Before coming to Juilliard in 2009, when the Historical Performance program began, Robert Mealy directed a Baroque orchestra at Harvard, from which he’d graduated, for a decade and then taught at Yale for 12 years. “In both places, I was one of the few people talking about historical performance,” he said. “It’s been great at Juilliard to be part of an entire faculty of performers and scholars in the H.P. program,” of which he became the director in 2012. Along with teaching, Robert tours and records with early music ensembles here and abroad; he recently received a Grammy for leading the Boston Early Music Festival’s recording of Charpentier’s Orfeo, and each Wednesday leads the Bach @ One series at Trinity Wall Street.
Juilliard415 makes its West Coast debut this month with concerts in your hometown, Berkeley, and Vancouver (with a preview at Alice Tully Hall on November 16). What do the students gain from being on the road that they wouldn’t get at school?
The chance to be touring together is a real bonding experience, and getting to perform the same repertoire over and over is incredibly enriching. J415 has frequently had the amazing opportunity to play in places where our music was first performed: in churches in Italy or concert halls in London or Paris. And this will be special in part since in Berkeley, the students will be performing alongside members of Philharmonia Baroque, one of the finest historical-performance orchestras.
When did you know you wanted to be a musician?
I started violin when I was about 5, and kind of taught myself piano by working through the Mozart sonatas a bit later. When I went to college, though, I wanted to study theories of interpretation, so I did English. After a year I dropped out and joined Tafelmusik, the Canadian Baroque orchestra, and toured the world with them for a few years. I eventually finished my undergraduate degree, but by then it was pretty clear my life was going to revolve around performance.
Why did you decide to focus on early music?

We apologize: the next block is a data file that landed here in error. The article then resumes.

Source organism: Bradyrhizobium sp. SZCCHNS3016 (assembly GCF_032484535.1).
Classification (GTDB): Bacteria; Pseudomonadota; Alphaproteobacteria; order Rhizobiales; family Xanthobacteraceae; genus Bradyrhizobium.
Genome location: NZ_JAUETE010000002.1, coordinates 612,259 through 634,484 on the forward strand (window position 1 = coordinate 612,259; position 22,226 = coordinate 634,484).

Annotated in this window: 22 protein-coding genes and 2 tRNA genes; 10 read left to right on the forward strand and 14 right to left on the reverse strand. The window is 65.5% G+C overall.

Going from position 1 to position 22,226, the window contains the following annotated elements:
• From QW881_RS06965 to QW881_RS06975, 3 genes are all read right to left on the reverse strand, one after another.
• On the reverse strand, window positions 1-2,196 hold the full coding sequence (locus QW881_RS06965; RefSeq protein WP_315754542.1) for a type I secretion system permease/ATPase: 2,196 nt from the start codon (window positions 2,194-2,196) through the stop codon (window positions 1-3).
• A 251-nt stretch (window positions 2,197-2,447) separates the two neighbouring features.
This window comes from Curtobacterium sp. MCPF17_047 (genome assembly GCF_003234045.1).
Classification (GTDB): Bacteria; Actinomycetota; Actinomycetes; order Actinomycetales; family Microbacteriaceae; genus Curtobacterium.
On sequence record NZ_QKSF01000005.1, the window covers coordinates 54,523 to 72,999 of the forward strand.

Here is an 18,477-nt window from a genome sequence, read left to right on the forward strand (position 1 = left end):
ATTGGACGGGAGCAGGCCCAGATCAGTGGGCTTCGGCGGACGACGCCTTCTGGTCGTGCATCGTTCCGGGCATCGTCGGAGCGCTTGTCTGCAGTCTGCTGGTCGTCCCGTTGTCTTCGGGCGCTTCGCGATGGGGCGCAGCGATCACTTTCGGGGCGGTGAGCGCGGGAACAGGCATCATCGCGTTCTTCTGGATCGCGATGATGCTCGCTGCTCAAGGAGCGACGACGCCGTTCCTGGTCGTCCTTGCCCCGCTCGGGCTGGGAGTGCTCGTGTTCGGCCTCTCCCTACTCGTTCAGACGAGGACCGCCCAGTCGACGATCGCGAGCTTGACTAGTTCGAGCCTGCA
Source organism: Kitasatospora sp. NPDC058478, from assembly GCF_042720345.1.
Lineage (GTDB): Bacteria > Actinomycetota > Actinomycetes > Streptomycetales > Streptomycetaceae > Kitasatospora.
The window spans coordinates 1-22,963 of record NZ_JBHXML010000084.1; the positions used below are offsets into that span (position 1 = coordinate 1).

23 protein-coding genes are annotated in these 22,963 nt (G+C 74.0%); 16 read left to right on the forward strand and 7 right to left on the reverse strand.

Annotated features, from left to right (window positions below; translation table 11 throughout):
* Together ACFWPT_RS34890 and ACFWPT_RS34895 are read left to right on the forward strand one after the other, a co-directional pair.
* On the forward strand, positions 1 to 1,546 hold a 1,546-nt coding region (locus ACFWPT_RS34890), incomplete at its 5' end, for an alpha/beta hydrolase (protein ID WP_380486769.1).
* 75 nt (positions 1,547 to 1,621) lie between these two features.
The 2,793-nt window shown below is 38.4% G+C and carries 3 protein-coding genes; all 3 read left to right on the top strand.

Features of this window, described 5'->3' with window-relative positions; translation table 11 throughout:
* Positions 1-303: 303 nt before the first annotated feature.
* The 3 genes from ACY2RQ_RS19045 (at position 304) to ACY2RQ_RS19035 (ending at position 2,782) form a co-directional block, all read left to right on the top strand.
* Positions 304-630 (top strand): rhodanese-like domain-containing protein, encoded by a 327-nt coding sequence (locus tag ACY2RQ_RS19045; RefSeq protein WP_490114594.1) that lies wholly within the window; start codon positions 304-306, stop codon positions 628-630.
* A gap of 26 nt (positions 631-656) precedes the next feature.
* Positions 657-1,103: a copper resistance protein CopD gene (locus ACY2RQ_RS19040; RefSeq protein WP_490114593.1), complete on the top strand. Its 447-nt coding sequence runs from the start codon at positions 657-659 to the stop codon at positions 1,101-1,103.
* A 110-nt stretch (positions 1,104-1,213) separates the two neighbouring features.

I started getting fascinated by early music when I was about 12, and got completely obsessed by late medieval music, of all things. My parents’ music collection had a ton of early music (they were both Boulanger students) and lots of 20th-century stuff, but almost no 19th-century music. I think we were the only household in Berkeley to have four different recordings of Moses und Aron. Around 13 or 14, I started seriously studying harpsichord as well as Baroque violin; by 16, I was playing in Baroque orchestras, and I went off to study early music in London. I thought I was going to be a harpsichordist but that seemed like kind of a lonely life, so I went with Baroque violin instead. I think three things really drew me to historical performance: the sheer physical pleasure of playing these instruments, with their amazing timbres and resonance; the fascination of having to really figure out what the music is saying without any editor telling you; and finally the incredible eloquence of so much of this early repertory, which does so very much with so few notes.
How do you feel about non-early music?
I actually listen to a lot of contemporary music: the vivid theatricality of gesture and the fascination with color and timbre seem very parallel to a lot of early music. And thanks to my husband, who’s a total jazz fan, there’s a lot of post-bop playing when I come home. I wish we could even begin to approach that ease of improvisation in historical performance.
If your students could remember just one thing from your teaching, what would it be?
Musical rhetoric, which sounds complicated but it’s very simple: Our art isn’t about truth, it’s about persuasion. You can be totally historically correct about something, but that doesn’t matter if you haven’t inspired your audience.
What are your nonmusic interests or hobbies?
I read pretty nonstop: mostly novels and poetry. I think the closest thing to a hobby is petting the cat as often as possible.
What are you reading/listening to/ watching/following?
Reading recently: Rae Armantrout, Ben Lerner, Elmore Leonard, Hilary Mantel. Watching: the Cocteau Orpheus films—I’d never seen them before, and they’re amazing. Following: the unfolding spectacle of U.S. politics, usually with horror.
If you weren’t in the career you are in, what would you be doing?
I used to think life in a Zen monastery had a great deal of appeal: learning to pay attention, helping others. Either that or being a bartender in Berlin.